ST. BERNARD PARISH, La. — From the beating of Rodney King in the 90’s to last year’s killing of George Floyd, some of the most impactful video of police encounters were captured by bystanders.
From Sheriff James Pohlmann’s perspective, this is where body cameras can make a difference.
“We need someone to tell our side of the story as well, if not, somebody is going to tell that story for you,” Sheriff Pohlmann said.
The Saint Bernard Parish Sherriff’s Office this week began using 130 body cameras, 50 in-car cameras and tasers. The cost will spread over 5 years and totals $1.6 million.
For a relatively small parish, that’s significant money, but Pohlmann said it’s a necessary investment. Sheriff Pohlmann said the push to get the body-worn cameras didn’t come from the public, but his deputies. He said the high-profile police shootings in recent years played a factor.
“You get nervous about getting caught up in something, whether it’s a critical incident or somebody making a frivolous complaint against you," Pohlmann said. "Any of those types of things so it’s an opportunity for their story to be told through their lens.”
Of the 10 other sheriff offices in our viewing area, only Terrebonne, Orleans and St. Tammany parishes use body cameras. Several agencies did state they are seeking funding and planning to implement the use of body cameras.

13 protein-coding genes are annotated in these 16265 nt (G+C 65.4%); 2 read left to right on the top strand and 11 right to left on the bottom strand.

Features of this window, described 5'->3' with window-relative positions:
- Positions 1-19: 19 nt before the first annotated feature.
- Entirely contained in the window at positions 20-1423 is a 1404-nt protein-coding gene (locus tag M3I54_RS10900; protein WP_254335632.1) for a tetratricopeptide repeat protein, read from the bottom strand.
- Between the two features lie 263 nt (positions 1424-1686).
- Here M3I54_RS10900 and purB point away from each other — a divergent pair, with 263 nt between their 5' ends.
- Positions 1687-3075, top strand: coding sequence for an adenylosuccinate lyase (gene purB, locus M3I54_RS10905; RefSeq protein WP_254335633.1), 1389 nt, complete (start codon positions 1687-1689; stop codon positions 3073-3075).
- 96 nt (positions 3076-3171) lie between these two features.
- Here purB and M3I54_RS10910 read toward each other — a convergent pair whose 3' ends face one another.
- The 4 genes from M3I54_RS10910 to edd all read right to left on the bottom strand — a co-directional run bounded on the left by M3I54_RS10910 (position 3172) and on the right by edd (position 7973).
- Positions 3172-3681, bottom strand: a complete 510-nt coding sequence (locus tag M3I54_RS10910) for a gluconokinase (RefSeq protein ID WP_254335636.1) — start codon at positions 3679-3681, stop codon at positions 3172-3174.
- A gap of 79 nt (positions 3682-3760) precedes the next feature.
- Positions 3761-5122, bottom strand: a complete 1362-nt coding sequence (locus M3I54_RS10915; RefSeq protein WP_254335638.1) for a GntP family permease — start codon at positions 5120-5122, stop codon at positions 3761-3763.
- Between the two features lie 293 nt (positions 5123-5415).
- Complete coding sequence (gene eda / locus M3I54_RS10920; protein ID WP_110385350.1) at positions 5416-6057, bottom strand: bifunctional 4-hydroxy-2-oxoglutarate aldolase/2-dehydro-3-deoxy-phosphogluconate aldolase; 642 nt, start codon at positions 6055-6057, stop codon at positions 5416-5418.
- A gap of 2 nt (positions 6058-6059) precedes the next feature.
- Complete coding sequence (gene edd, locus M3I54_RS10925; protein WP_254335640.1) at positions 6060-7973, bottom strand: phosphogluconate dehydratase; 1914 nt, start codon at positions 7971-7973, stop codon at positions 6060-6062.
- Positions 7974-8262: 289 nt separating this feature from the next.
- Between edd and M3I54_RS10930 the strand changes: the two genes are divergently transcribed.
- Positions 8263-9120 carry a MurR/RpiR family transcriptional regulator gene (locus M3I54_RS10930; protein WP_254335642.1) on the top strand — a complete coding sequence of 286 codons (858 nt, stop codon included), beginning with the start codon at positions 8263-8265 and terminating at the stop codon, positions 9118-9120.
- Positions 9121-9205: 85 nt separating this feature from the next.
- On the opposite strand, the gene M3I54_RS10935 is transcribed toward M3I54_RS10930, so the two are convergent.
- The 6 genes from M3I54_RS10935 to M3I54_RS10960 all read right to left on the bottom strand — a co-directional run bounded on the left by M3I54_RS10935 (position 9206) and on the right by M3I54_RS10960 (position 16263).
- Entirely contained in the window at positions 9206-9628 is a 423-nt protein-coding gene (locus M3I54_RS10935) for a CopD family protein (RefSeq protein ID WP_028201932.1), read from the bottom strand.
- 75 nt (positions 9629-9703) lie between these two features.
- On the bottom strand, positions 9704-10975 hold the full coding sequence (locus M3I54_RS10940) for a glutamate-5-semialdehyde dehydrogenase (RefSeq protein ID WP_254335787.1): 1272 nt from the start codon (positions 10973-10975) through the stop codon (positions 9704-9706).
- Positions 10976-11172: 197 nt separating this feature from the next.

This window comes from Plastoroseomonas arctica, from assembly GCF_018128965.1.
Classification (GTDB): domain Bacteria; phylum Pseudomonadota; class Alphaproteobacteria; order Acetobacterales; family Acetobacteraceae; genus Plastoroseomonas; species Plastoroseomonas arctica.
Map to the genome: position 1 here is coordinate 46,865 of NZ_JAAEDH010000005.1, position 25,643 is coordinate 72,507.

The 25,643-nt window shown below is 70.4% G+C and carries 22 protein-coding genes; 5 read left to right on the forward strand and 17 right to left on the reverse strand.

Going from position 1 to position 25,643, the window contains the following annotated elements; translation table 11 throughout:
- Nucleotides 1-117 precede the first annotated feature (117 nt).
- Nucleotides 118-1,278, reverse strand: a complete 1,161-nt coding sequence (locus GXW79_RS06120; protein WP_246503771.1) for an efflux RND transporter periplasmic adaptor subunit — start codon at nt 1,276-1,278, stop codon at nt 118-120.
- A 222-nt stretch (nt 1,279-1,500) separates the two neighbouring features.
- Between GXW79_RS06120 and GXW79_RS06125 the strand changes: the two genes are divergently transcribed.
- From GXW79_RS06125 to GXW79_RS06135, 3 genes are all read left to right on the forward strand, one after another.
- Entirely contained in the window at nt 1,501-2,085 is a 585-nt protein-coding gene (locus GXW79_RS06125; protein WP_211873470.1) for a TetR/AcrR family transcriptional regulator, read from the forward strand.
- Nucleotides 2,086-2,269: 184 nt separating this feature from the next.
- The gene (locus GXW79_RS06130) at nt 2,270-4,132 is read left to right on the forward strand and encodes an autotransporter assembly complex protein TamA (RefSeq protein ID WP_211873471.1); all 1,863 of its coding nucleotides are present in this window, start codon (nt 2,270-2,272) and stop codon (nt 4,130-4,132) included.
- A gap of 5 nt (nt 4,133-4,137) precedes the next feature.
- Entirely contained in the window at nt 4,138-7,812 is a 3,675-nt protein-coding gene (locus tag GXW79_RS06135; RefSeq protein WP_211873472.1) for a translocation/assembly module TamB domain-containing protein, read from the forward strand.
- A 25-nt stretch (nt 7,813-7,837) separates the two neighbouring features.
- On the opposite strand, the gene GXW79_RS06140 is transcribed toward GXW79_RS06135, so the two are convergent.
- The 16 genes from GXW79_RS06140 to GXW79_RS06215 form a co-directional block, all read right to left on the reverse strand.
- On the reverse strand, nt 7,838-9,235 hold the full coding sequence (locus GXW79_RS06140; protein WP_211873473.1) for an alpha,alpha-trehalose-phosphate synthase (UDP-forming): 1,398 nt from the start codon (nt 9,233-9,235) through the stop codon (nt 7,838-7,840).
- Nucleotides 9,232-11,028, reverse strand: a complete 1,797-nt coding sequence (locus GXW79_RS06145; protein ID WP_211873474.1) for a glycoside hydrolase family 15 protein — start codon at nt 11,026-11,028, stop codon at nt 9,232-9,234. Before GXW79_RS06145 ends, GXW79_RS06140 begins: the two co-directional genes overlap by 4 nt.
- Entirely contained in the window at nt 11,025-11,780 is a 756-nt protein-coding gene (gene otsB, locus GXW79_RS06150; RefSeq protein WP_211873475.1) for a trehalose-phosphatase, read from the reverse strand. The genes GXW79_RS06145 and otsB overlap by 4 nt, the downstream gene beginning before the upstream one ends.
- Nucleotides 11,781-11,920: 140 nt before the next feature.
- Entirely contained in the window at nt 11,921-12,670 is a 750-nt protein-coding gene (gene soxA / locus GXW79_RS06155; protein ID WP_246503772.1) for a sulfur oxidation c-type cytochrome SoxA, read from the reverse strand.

The Tangipahoa Sheriff’s Office said it’s researching ways to incorporate body cameras into next year’s budget. The Plaquemines Parish Sheriff’s Office said it’s trying to find funding for body cameras.
The largest agency, the Jefferson Parish Sherriff’s office, has consistently cited the high cost of the technology, especially the storage and maintenance of the footage.
Dr. Peter Scharf is a criminologist with LSU Health Sciences in New Orleans. He said if money is a concern, city and parish governments may want to consider the $27-million civil settlement recently paid to George Floyd’s family.
“Body cameras are a K-mart special bargain compared to the liability cost police departments are facing,” said Dr. Scharf.
Scharf said cases involving body cameras often result in police exonerations. He also points to body cameras as training tools.
“This is a great tool not just to document behavior after the fact but to train officers, so we don’t have another (officer) Chauvin.”
At a time when almost everyone has a camera in their pocket, Scharf says police need more cameras of their own, for their protection and yours.